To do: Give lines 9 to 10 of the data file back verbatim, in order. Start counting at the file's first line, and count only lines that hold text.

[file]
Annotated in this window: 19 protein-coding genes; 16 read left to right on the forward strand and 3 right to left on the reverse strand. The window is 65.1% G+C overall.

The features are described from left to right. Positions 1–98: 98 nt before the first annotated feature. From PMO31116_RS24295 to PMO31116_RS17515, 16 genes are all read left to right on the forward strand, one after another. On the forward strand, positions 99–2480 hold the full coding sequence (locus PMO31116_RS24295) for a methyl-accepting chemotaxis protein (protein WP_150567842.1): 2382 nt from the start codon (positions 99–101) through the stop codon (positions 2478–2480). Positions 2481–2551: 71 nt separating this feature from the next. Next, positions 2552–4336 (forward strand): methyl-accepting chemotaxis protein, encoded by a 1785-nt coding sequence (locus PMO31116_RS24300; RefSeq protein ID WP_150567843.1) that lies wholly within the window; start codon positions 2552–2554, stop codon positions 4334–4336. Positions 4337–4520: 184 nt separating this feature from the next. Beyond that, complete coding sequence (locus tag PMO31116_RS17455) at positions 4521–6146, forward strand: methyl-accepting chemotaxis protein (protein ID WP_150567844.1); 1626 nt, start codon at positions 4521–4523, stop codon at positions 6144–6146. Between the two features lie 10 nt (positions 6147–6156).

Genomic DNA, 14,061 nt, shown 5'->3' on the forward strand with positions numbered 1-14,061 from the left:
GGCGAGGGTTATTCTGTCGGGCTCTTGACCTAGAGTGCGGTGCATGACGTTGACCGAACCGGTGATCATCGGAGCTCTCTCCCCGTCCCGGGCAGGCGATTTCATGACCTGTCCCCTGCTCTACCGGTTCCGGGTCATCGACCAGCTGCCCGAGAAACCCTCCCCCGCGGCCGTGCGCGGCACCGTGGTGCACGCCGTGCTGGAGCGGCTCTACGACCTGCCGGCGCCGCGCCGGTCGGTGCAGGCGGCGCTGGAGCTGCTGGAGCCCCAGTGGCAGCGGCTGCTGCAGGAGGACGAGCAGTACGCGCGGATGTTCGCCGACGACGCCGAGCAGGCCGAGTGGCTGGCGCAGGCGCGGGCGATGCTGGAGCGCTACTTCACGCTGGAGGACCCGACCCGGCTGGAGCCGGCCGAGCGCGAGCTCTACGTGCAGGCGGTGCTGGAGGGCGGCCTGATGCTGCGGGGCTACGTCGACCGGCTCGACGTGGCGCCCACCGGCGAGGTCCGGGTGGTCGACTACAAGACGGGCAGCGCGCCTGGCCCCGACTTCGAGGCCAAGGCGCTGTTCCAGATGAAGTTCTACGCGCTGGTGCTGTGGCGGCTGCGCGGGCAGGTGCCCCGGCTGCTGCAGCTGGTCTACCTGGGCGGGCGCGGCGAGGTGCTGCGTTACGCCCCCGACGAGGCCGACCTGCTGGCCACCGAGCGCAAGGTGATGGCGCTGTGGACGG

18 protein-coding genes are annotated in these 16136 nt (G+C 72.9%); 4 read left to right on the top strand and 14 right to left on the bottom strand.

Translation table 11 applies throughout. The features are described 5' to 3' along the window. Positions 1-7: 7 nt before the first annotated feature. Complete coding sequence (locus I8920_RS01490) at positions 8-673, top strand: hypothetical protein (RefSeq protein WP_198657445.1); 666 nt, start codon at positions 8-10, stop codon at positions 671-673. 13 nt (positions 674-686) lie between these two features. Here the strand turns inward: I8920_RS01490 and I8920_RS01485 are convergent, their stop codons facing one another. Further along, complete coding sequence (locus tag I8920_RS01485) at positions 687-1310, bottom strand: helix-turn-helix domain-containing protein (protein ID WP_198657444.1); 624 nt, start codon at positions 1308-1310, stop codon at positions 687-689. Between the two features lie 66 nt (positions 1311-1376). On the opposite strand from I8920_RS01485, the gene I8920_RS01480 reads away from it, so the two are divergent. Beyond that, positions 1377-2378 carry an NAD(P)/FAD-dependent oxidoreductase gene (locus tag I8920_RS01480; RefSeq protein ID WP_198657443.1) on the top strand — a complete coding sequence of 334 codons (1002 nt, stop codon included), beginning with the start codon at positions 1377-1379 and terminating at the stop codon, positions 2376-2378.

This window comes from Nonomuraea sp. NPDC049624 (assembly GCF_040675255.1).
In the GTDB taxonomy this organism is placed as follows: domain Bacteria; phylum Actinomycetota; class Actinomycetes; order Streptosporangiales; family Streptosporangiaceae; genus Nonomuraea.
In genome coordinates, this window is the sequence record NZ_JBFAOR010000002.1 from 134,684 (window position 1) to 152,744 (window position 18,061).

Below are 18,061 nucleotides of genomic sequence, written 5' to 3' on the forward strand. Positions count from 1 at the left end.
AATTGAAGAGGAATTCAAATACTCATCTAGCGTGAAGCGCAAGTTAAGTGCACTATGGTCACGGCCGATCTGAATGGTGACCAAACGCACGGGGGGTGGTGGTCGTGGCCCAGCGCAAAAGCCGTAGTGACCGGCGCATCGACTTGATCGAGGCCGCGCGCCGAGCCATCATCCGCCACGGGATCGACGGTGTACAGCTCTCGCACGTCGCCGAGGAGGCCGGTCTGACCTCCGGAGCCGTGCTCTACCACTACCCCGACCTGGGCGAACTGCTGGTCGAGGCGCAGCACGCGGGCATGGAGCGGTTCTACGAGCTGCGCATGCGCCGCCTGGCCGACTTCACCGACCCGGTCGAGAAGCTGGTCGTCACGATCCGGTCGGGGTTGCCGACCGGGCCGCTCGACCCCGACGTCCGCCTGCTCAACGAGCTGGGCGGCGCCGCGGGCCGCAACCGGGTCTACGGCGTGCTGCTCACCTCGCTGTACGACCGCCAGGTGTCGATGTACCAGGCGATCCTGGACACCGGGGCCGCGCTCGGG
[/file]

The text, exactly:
In genome coordinates, this window is the sequence record NZ_JBFAOR010000002.1 from 134,684 (window position 1) to 152,744 (window position 18,061).

Below are 18,061 nucleotides of genomic sequence, written 5' to 3' on the forward strand. Positions count from 1 at the left end.